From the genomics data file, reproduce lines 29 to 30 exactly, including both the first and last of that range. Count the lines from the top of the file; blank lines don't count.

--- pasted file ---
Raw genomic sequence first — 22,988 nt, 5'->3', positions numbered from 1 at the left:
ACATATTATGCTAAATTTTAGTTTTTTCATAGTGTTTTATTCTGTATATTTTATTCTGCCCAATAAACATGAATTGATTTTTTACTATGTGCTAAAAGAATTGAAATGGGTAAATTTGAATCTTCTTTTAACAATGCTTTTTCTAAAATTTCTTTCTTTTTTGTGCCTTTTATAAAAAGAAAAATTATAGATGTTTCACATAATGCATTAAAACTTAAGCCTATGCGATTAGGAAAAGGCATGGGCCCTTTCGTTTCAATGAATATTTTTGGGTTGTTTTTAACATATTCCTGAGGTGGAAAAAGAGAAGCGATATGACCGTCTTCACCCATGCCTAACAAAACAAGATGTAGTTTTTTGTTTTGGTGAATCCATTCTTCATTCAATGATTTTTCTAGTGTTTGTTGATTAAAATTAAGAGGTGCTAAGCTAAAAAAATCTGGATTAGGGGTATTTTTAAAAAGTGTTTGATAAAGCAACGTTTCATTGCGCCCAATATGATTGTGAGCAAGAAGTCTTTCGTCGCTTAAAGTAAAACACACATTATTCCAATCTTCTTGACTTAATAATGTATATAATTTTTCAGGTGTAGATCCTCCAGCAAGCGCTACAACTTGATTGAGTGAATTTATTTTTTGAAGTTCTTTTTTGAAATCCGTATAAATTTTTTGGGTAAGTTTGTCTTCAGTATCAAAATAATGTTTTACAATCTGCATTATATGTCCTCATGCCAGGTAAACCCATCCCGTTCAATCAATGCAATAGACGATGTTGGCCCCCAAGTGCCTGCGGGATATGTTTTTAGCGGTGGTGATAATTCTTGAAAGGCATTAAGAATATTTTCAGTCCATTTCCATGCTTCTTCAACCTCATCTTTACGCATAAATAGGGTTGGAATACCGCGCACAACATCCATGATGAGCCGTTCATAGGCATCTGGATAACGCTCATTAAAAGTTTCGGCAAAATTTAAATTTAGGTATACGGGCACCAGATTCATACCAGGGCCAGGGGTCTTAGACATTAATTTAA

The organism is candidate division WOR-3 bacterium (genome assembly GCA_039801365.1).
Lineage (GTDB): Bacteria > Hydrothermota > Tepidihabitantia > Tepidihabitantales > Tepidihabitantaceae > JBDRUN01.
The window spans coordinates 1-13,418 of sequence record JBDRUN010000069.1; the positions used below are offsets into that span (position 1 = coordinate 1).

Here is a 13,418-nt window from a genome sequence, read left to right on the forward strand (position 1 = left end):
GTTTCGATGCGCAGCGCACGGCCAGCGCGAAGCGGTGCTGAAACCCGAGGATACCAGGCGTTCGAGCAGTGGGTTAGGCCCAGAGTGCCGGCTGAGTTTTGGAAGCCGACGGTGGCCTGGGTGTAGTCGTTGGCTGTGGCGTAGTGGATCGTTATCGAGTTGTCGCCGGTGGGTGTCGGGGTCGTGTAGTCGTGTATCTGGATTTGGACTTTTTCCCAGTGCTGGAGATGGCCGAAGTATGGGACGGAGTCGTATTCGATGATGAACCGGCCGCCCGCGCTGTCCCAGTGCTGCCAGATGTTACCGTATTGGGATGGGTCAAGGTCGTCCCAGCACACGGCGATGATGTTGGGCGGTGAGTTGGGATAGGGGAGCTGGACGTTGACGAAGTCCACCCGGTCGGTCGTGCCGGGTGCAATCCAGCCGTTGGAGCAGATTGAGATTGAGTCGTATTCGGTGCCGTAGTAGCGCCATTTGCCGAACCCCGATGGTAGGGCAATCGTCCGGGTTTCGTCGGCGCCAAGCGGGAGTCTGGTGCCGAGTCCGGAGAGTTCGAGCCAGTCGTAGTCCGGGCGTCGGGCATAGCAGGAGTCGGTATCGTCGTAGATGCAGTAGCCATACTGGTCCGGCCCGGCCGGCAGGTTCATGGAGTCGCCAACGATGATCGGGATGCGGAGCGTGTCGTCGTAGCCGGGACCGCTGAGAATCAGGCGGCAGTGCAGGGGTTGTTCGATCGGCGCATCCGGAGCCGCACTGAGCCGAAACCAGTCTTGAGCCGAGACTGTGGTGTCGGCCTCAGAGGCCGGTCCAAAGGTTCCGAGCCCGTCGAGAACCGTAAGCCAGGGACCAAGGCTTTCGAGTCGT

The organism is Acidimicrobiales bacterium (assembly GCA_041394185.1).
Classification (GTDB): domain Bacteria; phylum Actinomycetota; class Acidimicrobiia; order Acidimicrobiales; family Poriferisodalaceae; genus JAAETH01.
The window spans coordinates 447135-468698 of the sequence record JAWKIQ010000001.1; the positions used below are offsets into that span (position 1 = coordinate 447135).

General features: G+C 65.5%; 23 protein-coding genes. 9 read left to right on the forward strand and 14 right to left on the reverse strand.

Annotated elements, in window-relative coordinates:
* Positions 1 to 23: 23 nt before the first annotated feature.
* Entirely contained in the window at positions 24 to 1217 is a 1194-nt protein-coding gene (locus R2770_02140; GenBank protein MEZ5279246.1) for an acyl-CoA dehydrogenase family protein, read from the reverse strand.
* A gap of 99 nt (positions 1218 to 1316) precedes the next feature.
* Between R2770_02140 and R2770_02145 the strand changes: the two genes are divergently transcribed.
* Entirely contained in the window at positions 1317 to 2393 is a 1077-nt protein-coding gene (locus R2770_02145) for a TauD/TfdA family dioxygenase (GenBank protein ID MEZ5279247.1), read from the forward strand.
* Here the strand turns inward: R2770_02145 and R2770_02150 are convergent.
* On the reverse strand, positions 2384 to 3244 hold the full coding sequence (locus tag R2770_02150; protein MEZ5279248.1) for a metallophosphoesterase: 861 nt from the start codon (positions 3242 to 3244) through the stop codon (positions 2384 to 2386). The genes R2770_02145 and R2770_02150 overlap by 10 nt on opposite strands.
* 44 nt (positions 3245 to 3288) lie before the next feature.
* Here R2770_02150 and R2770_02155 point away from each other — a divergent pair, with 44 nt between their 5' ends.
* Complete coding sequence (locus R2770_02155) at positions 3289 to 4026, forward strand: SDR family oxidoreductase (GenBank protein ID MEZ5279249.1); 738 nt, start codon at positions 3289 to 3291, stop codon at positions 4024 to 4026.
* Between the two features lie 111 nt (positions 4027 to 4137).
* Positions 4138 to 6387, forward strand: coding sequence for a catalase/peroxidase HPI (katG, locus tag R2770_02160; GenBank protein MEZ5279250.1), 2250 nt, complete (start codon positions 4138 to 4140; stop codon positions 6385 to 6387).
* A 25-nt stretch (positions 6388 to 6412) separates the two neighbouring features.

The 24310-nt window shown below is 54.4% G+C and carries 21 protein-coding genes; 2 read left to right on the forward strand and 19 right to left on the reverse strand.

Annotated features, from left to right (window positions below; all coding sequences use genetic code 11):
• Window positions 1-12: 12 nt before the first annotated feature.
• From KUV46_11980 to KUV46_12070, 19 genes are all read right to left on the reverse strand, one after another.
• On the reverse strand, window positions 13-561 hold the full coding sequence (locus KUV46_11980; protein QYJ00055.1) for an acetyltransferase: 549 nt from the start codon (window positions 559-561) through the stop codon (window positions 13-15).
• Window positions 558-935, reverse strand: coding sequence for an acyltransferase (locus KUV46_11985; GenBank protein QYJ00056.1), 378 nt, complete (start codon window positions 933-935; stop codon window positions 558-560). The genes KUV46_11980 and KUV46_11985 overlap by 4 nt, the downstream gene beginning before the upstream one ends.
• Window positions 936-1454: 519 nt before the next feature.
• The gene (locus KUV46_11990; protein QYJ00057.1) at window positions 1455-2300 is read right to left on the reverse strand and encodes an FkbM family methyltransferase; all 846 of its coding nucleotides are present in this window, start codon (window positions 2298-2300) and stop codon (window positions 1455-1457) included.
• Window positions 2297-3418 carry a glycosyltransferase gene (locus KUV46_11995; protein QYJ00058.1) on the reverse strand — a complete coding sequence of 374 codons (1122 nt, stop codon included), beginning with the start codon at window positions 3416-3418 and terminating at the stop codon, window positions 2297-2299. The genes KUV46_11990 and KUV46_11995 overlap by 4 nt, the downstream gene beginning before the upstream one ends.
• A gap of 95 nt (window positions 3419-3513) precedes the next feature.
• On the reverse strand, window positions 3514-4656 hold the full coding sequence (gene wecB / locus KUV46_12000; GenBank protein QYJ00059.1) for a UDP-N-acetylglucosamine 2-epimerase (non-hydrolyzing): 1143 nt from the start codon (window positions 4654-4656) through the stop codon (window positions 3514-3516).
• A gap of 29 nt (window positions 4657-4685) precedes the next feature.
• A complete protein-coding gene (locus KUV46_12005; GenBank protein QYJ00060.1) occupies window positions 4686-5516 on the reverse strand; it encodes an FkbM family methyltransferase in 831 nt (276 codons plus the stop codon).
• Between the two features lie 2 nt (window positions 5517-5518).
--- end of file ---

• From KUV46_11980 to KUV46_12070, 19 genes are all read right to left on the reverse strand, one after another.
• On the reverse strand, window positions 13-561 hold the full coding sequence (locus KUV46_11980; protein QYJ00055.1) for an acetyltransferase: 549 nt from the start codon (window positions 559-561) through the stop codon (window positions 13-15).